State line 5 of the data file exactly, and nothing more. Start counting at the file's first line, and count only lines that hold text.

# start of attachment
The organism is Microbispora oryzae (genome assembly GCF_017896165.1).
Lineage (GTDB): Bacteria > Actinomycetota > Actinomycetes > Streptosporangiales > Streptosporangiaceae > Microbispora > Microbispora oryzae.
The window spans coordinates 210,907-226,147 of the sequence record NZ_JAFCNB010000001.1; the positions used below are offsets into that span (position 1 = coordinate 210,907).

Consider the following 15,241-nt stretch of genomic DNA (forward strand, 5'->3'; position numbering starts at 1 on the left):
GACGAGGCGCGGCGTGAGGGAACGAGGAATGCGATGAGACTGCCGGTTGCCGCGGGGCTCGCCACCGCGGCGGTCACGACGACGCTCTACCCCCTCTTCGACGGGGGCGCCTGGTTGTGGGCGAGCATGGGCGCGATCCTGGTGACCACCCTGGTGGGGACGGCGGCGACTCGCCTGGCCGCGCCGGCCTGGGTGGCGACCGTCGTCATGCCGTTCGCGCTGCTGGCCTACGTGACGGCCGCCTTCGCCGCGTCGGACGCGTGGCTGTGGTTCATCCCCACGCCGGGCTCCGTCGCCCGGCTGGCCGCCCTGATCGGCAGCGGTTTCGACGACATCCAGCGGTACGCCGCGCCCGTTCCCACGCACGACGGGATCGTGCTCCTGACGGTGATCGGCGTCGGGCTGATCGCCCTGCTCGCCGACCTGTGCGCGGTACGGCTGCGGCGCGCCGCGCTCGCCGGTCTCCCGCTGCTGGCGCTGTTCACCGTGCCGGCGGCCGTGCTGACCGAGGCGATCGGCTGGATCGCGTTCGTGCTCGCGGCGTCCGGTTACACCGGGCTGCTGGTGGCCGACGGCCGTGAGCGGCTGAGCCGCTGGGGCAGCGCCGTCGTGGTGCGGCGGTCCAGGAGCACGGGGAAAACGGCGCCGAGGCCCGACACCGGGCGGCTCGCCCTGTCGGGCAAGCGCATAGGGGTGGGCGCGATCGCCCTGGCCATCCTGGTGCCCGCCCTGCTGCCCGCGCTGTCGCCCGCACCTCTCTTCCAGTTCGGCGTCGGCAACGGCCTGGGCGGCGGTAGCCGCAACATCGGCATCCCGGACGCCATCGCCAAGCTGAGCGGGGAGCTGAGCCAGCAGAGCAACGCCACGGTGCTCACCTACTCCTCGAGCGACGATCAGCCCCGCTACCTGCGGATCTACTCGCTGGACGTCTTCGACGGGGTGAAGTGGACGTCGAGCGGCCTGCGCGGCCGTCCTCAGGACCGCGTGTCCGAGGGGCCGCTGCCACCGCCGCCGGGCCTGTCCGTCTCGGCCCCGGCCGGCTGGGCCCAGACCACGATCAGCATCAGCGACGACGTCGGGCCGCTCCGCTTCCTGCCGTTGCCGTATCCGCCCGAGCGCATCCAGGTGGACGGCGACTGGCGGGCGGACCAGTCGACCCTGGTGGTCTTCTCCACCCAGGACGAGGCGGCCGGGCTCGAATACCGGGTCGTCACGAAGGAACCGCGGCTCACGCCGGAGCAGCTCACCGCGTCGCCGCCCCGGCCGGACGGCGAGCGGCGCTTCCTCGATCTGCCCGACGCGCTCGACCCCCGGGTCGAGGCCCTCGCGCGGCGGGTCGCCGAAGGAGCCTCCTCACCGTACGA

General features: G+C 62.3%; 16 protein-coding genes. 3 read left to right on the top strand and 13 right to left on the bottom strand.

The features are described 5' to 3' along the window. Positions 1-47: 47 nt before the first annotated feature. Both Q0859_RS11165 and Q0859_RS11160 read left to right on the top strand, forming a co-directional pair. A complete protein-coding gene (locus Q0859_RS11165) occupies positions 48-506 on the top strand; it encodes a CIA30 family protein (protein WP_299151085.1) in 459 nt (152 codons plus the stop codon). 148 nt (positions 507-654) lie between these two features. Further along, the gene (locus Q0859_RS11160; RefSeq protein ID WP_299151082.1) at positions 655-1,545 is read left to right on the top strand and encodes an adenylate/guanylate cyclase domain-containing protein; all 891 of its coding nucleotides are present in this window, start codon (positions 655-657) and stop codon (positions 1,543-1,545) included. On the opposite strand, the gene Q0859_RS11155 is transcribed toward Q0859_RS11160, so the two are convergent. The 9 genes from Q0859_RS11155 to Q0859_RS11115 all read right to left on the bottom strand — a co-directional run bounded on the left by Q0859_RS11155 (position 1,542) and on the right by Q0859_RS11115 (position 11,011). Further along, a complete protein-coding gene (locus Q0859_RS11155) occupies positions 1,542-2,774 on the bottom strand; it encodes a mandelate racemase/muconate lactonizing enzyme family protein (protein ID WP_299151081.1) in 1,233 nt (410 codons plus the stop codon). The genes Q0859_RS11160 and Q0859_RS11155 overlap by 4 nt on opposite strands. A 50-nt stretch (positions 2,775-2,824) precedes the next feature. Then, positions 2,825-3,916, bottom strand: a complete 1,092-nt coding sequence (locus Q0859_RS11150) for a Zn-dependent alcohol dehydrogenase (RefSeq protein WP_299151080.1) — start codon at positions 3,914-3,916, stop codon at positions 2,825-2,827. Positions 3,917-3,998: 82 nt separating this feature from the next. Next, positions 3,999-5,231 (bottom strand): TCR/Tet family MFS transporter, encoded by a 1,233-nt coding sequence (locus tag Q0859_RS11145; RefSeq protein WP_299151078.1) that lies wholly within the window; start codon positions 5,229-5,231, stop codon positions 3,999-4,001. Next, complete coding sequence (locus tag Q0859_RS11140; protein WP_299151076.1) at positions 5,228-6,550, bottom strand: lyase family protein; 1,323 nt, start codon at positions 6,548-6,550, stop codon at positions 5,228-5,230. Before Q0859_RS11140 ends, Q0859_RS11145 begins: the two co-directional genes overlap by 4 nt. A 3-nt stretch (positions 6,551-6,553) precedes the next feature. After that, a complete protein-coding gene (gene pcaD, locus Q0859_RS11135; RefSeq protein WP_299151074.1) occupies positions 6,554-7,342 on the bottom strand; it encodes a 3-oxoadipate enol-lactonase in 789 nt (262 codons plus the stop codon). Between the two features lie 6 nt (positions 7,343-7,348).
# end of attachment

GACGAGGCGCGGCGTGAGGGAACGAGGAATGCGATGAGACTGCCGGTTGCCGCGGGGCTCGCCACCGCGGCGGTCACGACGACGCTCTACCCCCTCTTCGACGGGGGCGCCTGGTTGTGGGCGAGCATGGGCGCGATCCTGGTGACCACCCTGGTGGGGACGGCGGCGACTCGCCTGGCCGCGCCGGCCTGGGTGGCGACCGTCGTCATGCCGTTCGCGCTGCTGGCCTACGTGACGGCCGCCTTCGCCGCGTCGGACGCGTGGCTGTGGTTCATCCCCACGCCGGGCTCCGTCGCCCGGCTGGCCGCCCTGATCGGCAGCGGTTTCGACGACATCCAGCGGTACGCCGCGCCCGTTCCCACGCACGACGGGATCGTGCTCCTGACGGTGATCGGCGTCGGGCTGATCGCCCTGCTCGCCGACCTGTGCGCGGTACGGCTGCGGCGCGCCGCGCTCGCCGGTCTCCCGCTGCTGGCGCTGTTCACCGTGCCGGCGGCCGTGCTGACCGAGGCGATCGGCTGGATCGCGTTCGTGCTCGCGGCGTCCGGTTACACCGGGCTGCTGGTGGCCGACGGCCGTGAGCGGCTGAGCCGCTGGGGCAGCGCCGTCGTGGTGCGGCGGTCCAGGAGCACGGGGAAAACGGCGCCGAGGCCCGACACCGGGCGGCTCGCCCTGTCGGGCAAGCGCATAGGGGTGGGCGCGATCGCCCTGGCCATCCTGGTGCCCGCCCTGCTGCCCGCGCTGTCGCCCGCACCTCTCTTCCAGTTCGGCGTCGGCAACGGCCTGGGCGGCGGTAGCCGCAACATCGGCATCCCGGACGCCATCGCCAAGCTGAGCGGGGAGCTGAGCCAGCAGAGCAACGCCACGGTGCTCACCTACTCCTCGAGCGACGATCAGCCCCGCTACCTGCGGATCTACTCGCTGGACGTCTTCGACGGGGTGAAGTGGACGTCGAGCGGCCTGCGCGGCCGTCCTCAGGACCGCGTGTCCGAGGGGCCGCTGCCACCGCCGCCGGGCCTGTCCGTCTCGGCCCCGGCCGGCTGGGCCCAGACCACGATCAGCATCAGCGACGACGTCGGGCCGCTCCGCTTCCTGCCGTTGCCGTATCCGCCCGAGCGCATCCAGGTGGACGGCGACTGGCGGGCGGACCAGTCGACCCTGGTGGTCTTCTCCACCCAGGACGAGGCGGCCGGGCTCGAATACCGGGTCGTCACGAAGGAACCGCGGCTCACGCCGGAGCAGCTCACCGCGTCGCCGCCCCGGCCGGACGGCGAGCGGCGCTTCCTCGATCTGCCCGACGCGCTCGACCCCCGGGTCGAGGCCCTCGCGCGGCGGGTCGCCGAAGGAGCCTCCTCACCGTACGA